Oceanography in Mossel Bay, South Africa

Oceanography in Mossel Bay, South Africa

Posted by Renae Logston on September 20, 2012

Since November 2010 Oceans Research has been performing Conductivity, Temperature and Depth (CTD) scans focusing in the general vicinity of Seal Island.

CTD is an essential tool that is utilized by Oceanographers to gather data on specific parameters within the Oceans’ water column.  In this instance Oceans Research was most concerned with Mossel Bay’s water quality in relationship to how the new Petrol SA Desalination Plant would affect the complex ecosystem surround Seal Island.

Through the Seal Island project Oceans Research has been able to perform a preliminary base line data set; collected scans during construction of the Desalination Plant; and Oceans is continuing to collect scans while the plant is operational.  Oceans Research hopes to complete the cycle of data collection with scans being performed after the Desalination Plant is dormant.  With the data sets collected Oceans Research should be able to show what effects, if any the plant had on Mossel Bay’s oceanography and depending on how long the CTD scans continue after the plant is offline, Oceans Research should be able project if the Bay will return to a homeostasis state that was witnessed prior to the plant.

Petro SA’s Desalination Plant was projected to go online in 2014 but due to years of drought that wrecked havoc on all of South Africa this project was fast tracked ahead of schedule.  In 2011 the construction of the plant was underway.  During this phase Oceans’ Cetacean’s monitoring program, headed by University of Pretoria’s Master Student Bridget James, noticed a behavioral change in the vulnerable humpback dolphin (Sousa chinensis) population which moves throughout Mossel Bay.  Humpback Dolphins are regularly found foraging on the Westerly facing side of Seal Island in Mossel Bay due to a shallow reef system that is inhabited by shoals of reef fish.  During construction the Humpback Dolphins where noticeably absent from this common feeding ground.  Mrs. James suspects that during construction there was a sediment influx into this part of the bay since the construction of the plant was directly in line with this reef system.  Construction was completed in mid-2011and Mrs. James was happy to report her observations of the return of the Humpback Dolphins to this feeding ground.  Petro SA’s Desalination Plant is striving to be one of the Greenest Desalination Plants in South Africa and wanted to set the standards for future plants.  With events such as the return of the Humpback Dolphins and Oceans Research constantly monitoring Seal Island, Oceans Research hopes to prove Petrol SA correct in their assumption of Greenness.  Through monitoring this area of the bay Oceans Research wants to be able to realize changes in the bay’s oceanography and be able to work with local government to improve the bay’s health.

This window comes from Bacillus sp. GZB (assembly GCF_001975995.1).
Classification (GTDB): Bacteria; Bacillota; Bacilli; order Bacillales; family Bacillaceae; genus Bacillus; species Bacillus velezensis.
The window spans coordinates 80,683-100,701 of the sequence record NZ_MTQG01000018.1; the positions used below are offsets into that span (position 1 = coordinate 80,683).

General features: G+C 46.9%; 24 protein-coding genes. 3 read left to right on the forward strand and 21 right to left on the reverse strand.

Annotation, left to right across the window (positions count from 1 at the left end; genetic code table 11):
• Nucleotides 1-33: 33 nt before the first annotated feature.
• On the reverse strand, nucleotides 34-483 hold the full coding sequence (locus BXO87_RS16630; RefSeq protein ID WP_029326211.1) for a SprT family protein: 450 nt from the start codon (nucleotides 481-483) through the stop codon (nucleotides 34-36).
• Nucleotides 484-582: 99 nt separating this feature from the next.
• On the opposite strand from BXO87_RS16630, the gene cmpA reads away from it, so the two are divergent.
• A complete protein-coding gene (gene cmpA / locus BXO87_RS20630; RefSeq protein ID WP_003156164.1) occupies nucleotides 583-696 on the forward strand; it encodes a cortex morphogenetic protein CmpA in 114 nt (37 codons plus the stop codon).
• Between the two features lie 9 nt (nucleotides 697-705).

For more information on Petro SA’s Desalination plant visit www.petrosa.co.za.

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